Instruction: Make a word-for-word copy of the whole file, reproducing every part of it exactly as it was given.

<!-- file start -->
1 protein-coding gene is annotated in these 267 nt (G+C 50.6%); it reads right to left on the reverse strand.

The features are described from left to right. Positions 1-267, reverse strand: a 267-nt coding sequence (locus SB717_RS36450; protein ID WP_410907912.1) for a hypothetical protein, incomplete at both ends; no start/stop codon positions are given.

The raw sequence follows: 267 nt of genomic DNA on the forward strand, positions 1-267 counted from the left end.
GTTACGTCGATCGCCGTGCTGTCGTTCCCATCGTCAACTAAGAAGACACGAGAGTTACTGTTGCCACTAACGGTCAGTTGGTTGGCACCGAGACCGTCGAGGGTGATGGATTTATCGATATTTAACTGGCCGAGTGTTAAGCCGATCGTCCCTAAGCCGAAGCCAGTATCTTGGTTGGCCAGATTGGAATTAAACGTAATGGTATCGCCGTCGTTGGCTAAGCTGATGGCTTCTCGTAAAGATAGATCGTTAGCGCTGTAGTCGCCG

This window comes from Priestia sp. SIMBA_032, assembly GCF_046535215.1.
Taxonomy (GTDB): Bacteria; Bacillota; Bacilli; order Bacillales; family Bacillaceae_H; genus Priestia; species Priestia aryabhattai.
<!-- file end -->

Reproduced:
1 protein-coding gene is annotated in these 267 nt (G+C 50.6%); it reads right to left on the reverse strand.

The features are described from left to right. Positions 1-267, reverse strand: a 267-nt coding sequence (locus SB717_RS36450; protein ID WP_410907912.1) for a hypothetical protein, incomplete at both ends; no start/stop codon positions are given.

The raw sequence follows: 267 nt of genomic DNA on the forward strand, positions 1-267 counted from the left end.
GTTACGTCGATCGCCGTGCTGTCGTTCCCATCGTCAACTAAGAAGACACGAGAGTTACTGTTGCCACTAACGGTCAGTTGGTTGGCACCGAGACCGTCGAGGGTGATGGATTTATCGATATTTAACTGGCCGAGTGTTAAGCCGATCGTCCCTAAGCCGAAGCCAGTATCTTGGTTGGCCAGATTGGAATTAAACGTAATGGTATCGCCGTCGTTGGCTAAGCTGATGGCTTCTCGTAAAGATAGATCGTTAGCGCTGTAGTCGCCG

This window comes from Priestia sp. SIMBA_032, assembly GCF_046535215.1.
Taxonomy (GTDB): Bacteria; Bacillota; Bacilli; order Bacillales; family Bacillaceae_H; genus Priestia; species Priestia aryabhattai.